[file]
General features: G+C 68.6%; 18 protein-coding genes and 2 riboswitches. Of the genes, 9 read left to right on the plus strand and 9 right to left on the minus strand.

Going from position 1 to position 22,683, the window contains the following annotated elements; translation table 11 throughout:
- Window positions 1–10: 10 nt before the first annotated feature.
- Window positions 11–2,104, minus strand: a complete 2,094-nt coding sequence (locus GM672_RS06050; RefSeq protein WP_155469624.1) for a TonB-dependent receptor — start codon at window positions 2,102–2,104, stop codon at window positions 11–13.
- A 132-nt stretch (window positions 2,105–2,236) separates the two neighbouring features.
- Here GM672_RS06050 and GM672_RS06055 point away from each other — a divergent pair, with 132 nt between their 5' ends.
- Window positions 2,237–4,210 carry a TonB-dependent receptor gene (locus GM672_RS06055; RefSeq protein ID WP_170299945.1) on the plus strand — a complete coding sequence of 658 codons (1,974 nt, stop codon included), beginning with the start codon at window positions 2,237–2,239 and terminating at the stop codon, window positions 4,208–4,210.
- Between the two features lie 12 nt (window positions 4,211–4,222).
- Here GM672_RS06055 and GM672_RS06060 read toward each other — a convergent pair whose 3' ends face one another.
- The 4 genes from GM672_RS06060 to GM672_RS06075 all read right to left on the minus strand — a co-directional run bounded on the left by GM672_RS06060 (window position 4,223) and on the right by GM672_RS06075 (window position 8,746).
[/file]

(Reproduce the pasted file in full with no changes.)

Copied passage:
General features: G+C 68.6%; 18 protein-coding genes and 2 riboswitches. Of the genes, 9 read left to right on the plus strand and 9 right to left on the minus strand.

Going from position 1 to position 22,683, the window contains the following annotated elements; translation table 11 throughout:
- Window positions 1–10: 10 nt before the first annotated feature.
- Window positions 11–2,104, minus strand: a complete 2,094-nt coding sequence (locus GM672_RS06050; RefSeq protein WP_155469624.1) for a TonB-dependent receptor — start codon at window positions 2,102–2,104, stop codon at window positions 11–13.
- A 132-nt stretch (window positions 2,105–2,236) separates the two neighbouring features.
- Here GM672_RS06050 and GM672_RS06055 point away from each other — a divergent pair, with 132 nt between their 5' ends.
- Window positions 2,237–4,210 carry a TonB-dependent receptor gene (locus GM672_RS06055; RefSeq protein ID WP_170299945.1) on the plus strand — a complete coding sequence of 658 codons (1,974 nt, stop codon included), beginning with the start codon at window positions 2,237–2,239 and terminating at the stop codon, window positions 4,208–4,210.
- Between the two features lie 12 nt (window positions 4,211–4,222).
- Here GM672_RS06055 and GM672_RS06060 read toward each other — a convergent pair whose 3' ends face one another.
- The 4 genes from GM672_RS06060 to GM672_RS06075 all read right to left on the minus strand — a co-directional run bounded on the left by GM672_RS06060 (window position 4,223) and on the right by GM672_RS06075 (window position 8,746).